HIPAA/HITECH 2009: Into the Breach
Breach notification requirements were first introduced into HIPAA requirements upon passage of HITECH in 2009
Beginning September 23, 2009, covered entities were obligated to notify the HHS Secretary of all breaches of protected health information occurring on or after that date. As of September 23, 2009, covered entities were required to report breaches affecting 500 or more individuals to the Secretary without unreasonable delay and in no case later than 60 days from discovery of the breach, while breaches affecting fewer individuals must be reported to the Secretary within 60 days of the end of the calendar year in which the breach occurred.
This year, the deadline for breach reporting for 2012 breaches affecting fewer than 500 individuals is February 28!
HIPAA 2013-Breaches Clarified
In HIPAA 2013, the rule includes final modifications to the Breach Notification Rule, which will replace an interim final rule originally published in 2009 as required by the HITECH Act. HHS estimates that they will receive approximately 19,000 breach notifications annually and that those breaches will affect approximately 6.71 million individuals.
HIPAA 2013: No harm, no foul? Not so much!
The Final rule on Breach Notification for Unsecured Protected Health Information under the HITECH Act replaces the breach notification rule’s “harm” threshold with a more objective standard and supplants the interim final rule published on August 24, 2009. It focuses more objectively on the risk that the protected health information has been compromised
This final rule modifies and clarifies the definition of breach and the risk assessment approach outlined in the interim final rule. Language was added to the definition of breach to clarify that an impermissible use or disclosure of protected health information is presumed to be a breach unless the covered entity or business associate demonstrates that there is a low probability that the protected health information has been compromised.
HHS has clarified their position that breach notification is necessary in all situations except those in which the covered entity or business associate demonstrates that there is a low probability that the protected health information has been compromised The covered entity or business associate has the burden of proof!
HHS believes that this presumption in the final rule will help ensure that all covered entities and business associates interpret and apply the regulation in a uniform manner.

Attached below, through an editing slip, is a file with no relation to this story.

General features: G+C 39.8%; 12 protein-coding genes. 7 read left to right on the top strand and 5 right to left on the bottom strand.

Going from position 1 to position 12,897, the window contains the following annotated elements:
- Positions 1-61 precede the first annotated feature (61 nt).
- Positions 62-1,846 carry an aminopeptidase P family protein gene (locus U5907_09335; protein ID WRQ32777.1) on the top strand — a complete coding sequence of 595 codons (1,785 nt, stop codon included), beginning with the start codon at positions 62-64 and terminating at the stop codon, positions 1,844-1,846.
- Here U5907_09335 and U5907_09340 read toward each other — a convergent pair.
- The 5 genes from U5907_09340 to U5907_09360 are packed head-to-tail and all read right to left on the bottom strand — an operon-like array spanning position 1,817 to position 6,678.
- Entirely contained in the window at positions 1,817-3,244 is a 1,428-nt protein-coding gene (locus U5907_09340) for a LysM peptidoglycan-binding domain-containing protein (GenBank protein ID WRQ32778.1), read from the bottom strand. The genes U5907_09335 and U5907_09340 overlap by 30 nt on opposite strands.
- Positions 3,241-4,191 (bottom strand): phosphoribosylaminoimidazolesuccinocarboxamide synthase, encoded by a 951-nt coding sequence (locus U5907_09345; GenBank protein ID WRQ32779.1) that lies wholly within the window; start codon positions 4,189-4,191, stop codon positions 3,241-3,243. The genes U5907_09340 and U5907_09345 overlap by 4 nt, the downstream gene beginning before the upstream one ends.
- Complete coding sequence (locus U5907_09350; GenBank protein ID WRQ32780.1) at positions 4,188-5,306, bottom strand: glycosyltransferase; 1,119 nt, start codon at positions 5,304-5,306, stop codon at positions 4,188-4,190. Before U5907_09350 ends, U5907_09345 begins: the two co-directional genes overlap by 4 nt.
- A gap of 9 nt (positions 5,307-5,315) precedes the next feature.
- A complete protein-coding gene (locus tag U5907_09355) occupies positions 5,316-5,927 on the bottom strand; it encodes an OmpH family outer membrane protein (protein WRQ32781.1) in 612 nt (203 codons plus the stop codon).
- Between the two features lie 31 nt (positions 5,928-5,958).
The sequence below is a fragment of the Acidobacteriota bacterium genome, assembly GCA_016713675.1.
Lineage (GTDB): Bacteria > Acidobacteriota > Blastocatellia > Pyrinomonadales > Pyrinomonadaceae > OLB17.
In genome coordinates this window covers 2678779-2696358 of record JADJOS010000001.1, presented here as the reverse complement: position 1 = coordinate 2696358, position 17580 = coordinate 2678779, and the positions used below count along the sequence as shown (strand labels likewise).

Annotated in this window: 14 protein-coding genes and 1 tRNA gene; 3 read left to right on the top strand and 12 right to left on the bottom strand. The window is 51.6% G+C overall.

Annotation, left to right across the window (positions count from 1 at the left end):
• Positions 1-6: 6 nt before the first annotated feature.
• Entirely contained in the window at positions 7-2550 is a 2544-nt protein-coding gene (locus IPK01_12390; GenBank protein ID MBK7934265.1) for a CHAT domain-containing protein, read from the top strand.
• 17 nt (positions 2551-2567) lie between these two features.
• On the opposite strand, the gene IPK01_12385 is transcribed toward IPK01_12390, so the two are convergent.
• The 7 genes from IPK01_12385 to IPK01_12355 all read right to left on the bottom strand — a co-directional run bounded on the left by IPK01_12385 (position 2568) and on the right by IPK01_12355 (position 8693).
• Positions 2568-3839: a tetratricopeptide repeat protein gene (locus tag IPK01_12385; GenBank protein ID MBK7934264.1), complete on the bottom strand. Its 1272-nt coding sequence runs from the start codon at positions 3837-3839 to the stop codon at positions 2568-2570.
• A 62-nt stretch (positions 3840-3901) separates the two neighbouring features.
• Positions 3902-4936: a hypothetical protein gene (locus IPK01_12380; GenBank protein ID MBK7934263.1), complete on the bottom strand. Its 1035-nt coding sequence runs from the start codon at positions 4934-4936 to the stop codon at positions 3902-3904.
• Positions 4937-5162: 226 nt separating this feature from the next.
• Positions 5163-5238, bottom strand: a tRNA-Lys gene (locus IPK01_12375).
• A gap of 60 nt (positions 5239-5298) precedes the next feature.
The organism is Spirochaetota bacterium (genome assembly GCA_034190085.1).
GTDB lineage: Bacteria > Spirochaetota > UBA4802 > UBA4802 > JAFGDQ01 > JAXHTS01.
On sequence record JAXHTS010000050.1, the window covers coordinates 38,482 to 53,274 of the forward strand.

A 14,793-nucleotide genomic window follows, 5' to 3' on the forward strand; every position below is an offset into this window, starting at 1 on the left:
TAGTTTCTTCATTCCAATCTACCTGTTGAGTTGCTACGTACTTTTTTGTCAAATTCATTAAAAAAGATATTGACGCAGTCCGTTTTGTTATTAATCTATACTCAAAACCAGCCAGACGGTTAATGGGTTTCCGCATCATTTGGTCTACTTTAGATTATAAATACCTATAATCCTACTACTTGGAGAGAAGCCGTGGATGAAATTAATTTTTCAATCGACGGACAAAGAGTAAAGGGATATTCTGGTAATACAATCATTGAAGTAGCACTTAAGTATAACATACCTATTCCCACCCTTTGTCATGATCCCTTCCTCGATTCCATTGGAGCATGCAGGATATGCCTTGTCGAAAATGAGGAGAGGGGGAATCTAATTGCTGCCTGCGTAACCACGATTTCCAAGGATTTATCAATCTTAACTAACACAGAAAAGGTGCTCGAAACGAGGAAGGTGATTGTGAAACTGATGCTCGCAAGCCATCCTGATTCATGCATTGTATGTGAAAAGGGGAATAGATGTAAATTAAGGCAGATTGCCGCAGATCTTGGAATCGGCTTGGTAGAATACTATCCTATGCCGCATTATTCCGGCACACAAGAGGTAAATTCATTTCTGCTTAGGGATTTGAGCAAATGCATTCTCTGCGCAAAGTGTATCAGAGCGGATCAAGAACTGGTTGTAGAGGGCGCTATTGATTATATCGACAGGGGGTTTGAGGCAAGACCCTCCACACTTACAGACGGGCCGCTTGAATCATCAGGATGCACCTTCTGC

The new language is consistent with language in § 164.414, which provides that covered entities and business associates have the burden of proof to demonstrate that all notifications were provided or that an impermissible use or disclosure did not constitute a breach. This burden is met by demonstrating through a risk assessment that there was a low probability that the protected health information had been compromised The covered entity or business associate must maintain documentation sufficient to meet that burden of proof.
The final rule also identifies the more objective factors covered entities and business associates must consider when performing a risk assessment to determine if the protected health information has been compromised and breach notification is necessary.
HIPAA 2013: Encrypt Early and Often
Every time there is a HIPAA data breach penalty for a lost laptop or hard drive, Office for Civil Rights (OCR) Director Leon Rodriguez likes to emphasize that the penalty would have been avoided if the data was encrypted. The HITECH Act of 2009 modified the HIPAA data breach rule by stating that if a device is lost or stolen, the loss is not reportable as a HIPAA data breach if the data is encrypted in compliance with data encryption guidance from the National Institute of Standards and Technology (NIST.)
To avoid the hit to your organization’s reputation and bottom line if you have to ameliorate a breach, it’s strongly suggested that you encrypt data at rest and portable data such as laptops and flash drives.
The final rule is effective on March 26, 2013. Covered entities and business associates of all sizes will have 180 days beyond the effective date of the final rule to come into compliance with most of the final rule’s provisions, including the modifications to the Breach Notification Rule.
HIPAA 2013-Notice of Privacy Practices Must Change
The final rule also requires covered entities to include in their Notice of Privacy Practices a statement of the right of affected individuals to be notified following a breach of unsecured protected health information. HHS believes that individuals should be informed of their right to receive and the obligations of covered entities to provide notification following a breach.
HHS indicated that a simple statement in the Notice of Privacy Practice that an individual has a right to or will receive notifications of breaches of his or her unsecured protected healht information will suffice for purposes of this requirement.
HIPAA 2013- Costs
HHS estimates that private entities will bear 93 percent of the costs of compliance with the breach notification
requirements, or about $13.5 million. This is because the majority of breach reports are filed by health care providers, all of whose costs were attributable to the private sector.
HIPAA 2013 is loaded with many challenges for covered entities and business associates Hopefully, your organization has been preparing for these final rules since passage of HITECH. If you have not, the time is NOW!